Another kid funny.
At supper we were talking about where different family member have travelled or lived and mentioned that "Uncle M use to be the army". Our youngest looked at me with amazement and said "Uncle M was saving the world from the evil droids?!"
Too much Star Wars you think.
We are avid "save for it before you buy it" people. Granted, you can't really do that with a house, but focus on paying down/off the house asap. How can anybody do that? Absurd? Life with mortgage and car payments is just the way it is. Not true.
It is possible to become and live debt free, but takes commitment to the goal and the process. It takes a budget. Eek! Budget!!! Budgets are essential to accomplishing your goal. It's like a recipe to a cake, a personal trainer to fitness, its a tool to your financial accomplishment.
A budget can look different to each person, but in many cases will have common items like mortgage payment, grocery expenses, insurance payments, bills. But what will look different is the amounts, what's coming in and what's going out in different manners.
Once we had accomplished much of our initial financial goal from when we first married, we have kind of coasted for a while, not giving much thought to budgets, albeit distracted by childhood cancer a long the way, but maintaining the pay as you go mentality. Kept us out of trouble, that's for sure. Recently a new direction was becoming apparent. While we had been putting some money away for retirement, the question became how much, along with the kids educational future and with a special needs child, there is more too. RRSPs, RESPs, RDSPs and TFSA's so many initials and all needing attention. And as usual there is only a certain amount of money coming in, expenses going out and now decisions on how to fit in the rest. Once again a budget plan comes into play with new goals.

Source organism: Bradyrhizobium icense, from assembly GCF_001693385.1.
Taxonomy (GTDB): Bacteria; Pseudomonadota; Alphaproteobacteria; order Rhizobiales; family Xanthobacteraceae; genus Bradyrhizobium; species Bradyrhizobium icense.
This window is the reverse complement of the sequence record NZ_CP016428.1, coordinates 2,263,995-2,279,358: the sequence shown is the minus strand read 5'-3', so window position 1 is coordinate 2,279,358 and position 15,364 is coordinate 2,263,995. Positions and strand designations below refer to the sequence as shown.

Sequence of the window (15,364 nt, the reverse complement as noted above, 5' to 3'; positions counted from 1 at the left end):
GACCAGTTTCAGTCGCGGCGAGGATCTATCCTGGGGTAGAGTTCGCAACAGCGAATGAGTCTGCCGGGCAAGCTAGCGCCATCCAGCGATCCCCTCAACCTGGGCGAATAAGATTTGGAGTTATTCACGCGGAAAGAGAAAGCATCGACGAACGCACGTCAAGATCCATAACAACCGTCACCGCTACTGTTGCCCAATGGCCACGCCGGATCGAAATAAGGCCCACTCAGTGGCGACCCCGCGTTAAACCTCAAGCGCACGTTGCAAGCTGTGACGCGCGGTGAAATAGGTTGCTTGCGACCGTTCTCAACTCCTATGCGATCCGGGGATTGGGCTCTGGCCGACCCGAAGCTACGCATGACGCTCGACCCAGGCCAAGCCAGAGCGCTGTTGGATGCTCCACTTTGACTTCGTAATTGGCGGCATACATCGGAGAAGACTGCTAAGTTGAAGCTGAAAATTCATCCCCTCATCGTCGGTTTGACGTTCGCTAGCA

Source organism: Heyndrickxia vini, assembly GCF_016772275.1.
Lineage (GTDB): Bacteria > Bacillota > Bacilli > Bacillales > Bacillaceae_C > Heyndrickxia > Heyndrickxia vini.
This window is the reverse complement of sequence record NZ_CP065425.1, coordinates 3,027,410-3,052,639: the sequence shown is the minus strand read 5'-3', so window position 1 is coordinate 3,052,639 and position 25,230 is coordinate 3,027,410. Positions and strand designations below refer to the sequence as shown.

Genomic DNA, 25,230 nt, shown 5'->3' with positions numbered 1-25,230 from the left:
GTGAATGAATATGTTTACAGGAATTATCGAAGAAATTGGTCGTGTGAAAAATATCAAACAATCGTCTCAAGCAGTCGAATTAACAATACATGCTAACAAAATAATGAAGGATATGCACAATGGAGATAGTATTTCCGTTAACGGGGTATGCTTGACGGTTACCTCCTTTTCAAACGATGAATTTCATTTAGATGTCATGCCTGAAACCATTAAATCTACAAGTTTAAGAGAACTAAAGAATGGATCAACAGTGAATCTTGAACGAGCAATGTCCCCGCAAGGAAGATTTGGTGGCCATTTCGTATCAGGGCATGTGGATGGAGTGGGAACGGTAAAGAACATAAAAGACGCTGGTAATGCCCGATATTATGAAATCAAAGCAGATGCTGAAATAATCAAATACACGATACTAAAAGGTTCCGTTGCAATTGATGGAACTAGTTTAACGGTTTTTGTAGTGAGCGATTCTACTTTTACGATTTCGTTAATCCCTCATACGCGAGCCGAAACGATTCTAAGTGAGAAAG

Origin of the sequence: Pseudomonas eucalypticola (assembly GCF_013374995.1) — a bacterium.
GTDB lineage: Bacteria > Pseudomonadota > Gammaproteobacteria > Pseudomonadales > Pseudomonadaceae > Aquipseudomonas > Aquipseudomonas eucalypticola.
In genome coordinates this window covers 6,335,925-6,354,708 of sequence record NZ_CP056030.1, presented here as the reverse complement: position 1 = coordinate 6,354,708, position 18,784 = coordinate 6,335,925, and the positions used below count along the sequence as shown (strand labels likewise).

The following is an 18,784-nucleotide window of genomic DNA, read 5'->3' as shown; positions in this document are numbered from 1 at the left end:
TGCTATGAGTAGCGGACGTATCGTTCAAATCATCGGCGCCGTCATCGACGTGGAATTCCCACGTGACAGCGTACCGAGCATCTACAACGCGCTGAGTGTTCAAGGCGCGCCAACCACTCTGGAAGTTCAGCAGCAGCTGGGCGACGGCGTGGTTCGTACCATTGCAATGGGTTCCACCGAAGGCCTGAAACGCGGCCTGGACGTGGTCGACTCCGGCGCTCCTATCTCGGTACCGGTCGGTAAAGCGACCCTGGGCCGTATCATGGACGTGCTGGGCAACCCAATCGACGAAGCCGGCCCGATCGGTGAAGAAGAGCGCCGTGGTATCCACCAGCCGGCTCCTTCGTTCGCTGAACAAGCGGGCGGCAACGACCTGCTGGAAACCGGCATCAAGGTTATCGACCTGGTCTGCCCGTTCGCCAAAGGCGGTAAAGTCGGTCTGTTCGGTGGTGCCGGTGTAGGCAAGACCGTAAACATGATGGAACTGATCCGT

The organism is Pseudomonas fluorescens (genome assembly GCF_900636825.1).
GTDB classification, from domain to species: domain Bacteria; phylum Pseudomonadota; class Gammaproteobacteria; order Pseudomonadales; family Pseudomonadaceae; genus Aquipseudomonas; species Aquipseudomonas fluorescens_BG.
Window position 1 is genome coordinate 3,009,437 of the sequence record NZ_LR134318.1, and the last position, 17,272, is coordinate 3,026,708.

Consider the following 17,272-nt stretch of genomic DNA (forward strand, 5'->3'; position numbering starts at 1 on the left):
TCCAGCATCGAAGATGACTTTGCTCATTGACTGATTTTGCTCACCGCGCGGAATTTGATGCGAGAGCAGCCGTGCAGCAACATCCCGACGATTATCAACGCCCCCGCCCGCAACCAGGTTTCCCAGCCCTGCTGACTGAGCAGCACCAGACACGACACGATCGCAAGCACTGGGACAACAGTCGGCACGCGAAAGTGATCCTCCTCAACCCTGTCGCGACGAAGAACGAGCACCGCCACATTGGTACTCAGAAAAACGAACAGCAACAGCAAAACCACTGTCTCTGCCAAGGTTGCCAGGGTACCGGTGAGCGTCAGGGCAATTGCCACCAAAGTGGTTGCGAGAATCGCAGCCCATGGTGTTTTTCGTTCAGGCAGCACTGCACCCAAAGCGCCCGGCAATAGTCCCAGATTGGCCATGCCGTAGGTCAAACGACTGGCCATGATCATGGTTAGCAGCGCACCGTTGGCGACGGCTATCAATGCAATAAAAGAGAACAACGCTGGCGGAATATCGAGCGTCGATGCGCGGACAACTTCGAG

A budget isn't all about restrictions and limitation, to us it has actually been relieving. Knowing there is a plan, what is doable and while there is give and take, it is much more freeing knowing that choices over where money is going is keeping the
families best interests in mind, and not to let the cheap pleasures of today keep us from that. Smells like frugal living you say? Why yes it is. Frugal doesn't mean being cheap, eating macaroni cheese for supper each night and only using one light bulb in the house. It's about putting your money to things that matter! Not just cheap thrills of the moment. We enjoy our lives because we purposely spend and save our money to things that matter to us, not the Jones'.
I'd like to do a little study on what people really think of budgets and how they work in the real world. There are many methodologies of personal finance and curious to know how well people succeed by them and stick to them. Let me know, do you budget? Has it helped you? How do you budget?
Been reading the book Wheat Belly and so I thought I'd try a wheat free week. Well maybe not completely wheat free but at least our supper meals. Baby steps, right. Being wheat free isn't really a goal of mine but I am trying to be more aware of glucose index (GI) and wheat does have a high GI so it can't hurt to try these Wheat Belly recipes. Note: not everything below is from the Wheat Belly Cookbook, just those that are italicized.
Peppered steak, quinoa and green beans. Wheat Belly doesn't actually agree to using quinoa because it has carbs, but it is an OK level of carbs and eating it with steak will lower the GI impact on the meal anyway.
Tuesday: Almond crusted chicken, carrot rice and salad. Again Whet Belly doesn't encourage rice, but its going to be
basamati rice which has the lower of GI of the rices out there, so I'm good with that.
Wednesday: Meatloaf , mashed potatoes and salad. I don't know what Wheat Belly thinks of potatoes yet; haven't finished
the book yet, but what is meatloaf without mashed potatoes.
Thursday: Thai Chicken Curry Soup with salad on the side. Sounds yummy to me, not sure what the kids will think but gotta keep expanding their horizons. If you notice salad a lot, I like to make a big batch and then I have for a couple of meals and only chop veggies once. Dressing is always on the side at each meal.
Friday: Taco Pie and veggie sticks. The taco pie will use the Wheat Belly version of tortillas. Sound good too and kids
do like tacos.
The weekend usually is for eating up leftovers and/or what ever comes to mind. I like to plan the weekday meals as the weekdays are most busy and that is when I benefit the most from planning. I think this should be a good week for supper. The meals look more than reasonable. Now if I tried a bean week, I'd have a mutiny on my hands I'm sure.
Who else does menuplanning? Do you plan weekly, bi-weekly or whatever? I find if I do this it helps me out a lot because I don't have to ask "what's for supper" every day.